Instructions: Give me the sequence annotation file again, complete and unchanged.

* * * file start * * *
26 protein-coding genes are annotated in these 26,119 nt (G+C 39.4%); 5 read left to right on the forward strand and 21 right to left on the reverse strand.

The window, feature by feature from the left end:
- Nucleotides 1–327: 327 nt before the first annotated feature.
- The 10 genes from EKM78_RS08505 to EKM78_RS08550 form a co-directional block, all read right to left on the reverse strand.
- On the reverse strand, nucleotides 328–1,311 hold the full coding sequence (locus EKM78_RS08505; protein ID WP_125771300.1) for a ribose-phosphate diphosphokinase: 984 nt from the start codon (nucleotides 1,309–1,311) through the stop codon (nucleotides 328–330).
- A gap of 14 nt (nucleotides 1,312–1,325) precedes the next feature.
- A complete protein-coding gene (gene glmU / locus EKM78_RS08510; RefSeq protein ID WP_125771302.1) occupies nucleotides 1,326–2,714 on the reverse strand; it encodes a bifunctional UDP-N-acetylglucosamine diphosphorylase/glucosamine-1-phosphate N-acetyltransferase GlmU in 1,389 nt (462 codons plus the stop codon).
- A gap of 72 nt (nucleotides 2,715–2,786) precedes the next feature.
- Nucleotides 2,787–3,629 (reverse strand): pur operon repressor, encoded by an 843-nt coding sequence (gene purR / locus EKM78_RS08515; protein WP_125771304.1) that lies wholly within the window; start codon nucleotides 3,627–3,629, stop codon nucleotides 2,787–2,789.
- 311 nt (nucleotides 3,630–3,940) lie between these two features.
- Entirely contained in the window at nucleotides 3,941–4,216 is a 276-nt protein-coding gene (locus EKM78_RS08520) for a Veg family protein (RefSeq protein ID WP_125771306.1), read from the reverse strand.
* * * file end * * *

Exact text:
26 protein-coding genes are annotated in these 26,119 nt (G+C 39.4%); 5 read left to right on the forward strand and 21 right to left on the reverse strand.

The window, feature by feature from the left end:
- Nucleotides 1–327: 327 nt before the first annotated feature.
- The 10 genes from EKM78_RS08505 to EKM78_RS08550 form a co-directional block, all read right to left on the reverse strand.
- On the reverse strand, nucleotides 328–1,311 hold the full coding sequence (locus EKM78_RS08505; protein ID WP_125771300.1) for a ribose-phosphate diphosphokinase: 984 nt from the start codon (nucleotides 1,309–1,311) through the stop codon (nucleotides 328–330).
- A gap of 14 nt (nucleotides 1,312–1,325) precedes the next feature.
- A complete protein-coding gene (gene glmU / locus EKM78_RS08510; RefSeq protein ID WP_125771302.1) occupies nucleotides 1,326–2,714 on the reverse strand; it encodes a bifunctional UDP-N-acetylglucosamine diphosphorylase/glucosamine-1-phosphate N-acetyltransferase GlmU in 1,389 nt (462 codons plus the stop codon).
- A gap of 72 nt (nucleotides 2,715–2,786) precedes the next feature.
- Nucleotides 2,787–3,629 (reverse strand): pur operon repressor, encoded by an 843-nt coding sequence (gene purR / locus EKM78_RS08515; protein WP_125771304.1) that lies wholly within the window; start codon nucleotides 3,627–3,629, stop codon nucleotides 2,787–2,789.
- 311 nt (nucleotides 3,630–3,940) lie between these two features.
- Entirely contained in the window at nucleotides 3,941–4,216 is a 276-nt protein-coding gene (locus EKM78_RS08520) for a Veg family protein (RefSeq protein ID WP_125771306.1), read from the reverse strand.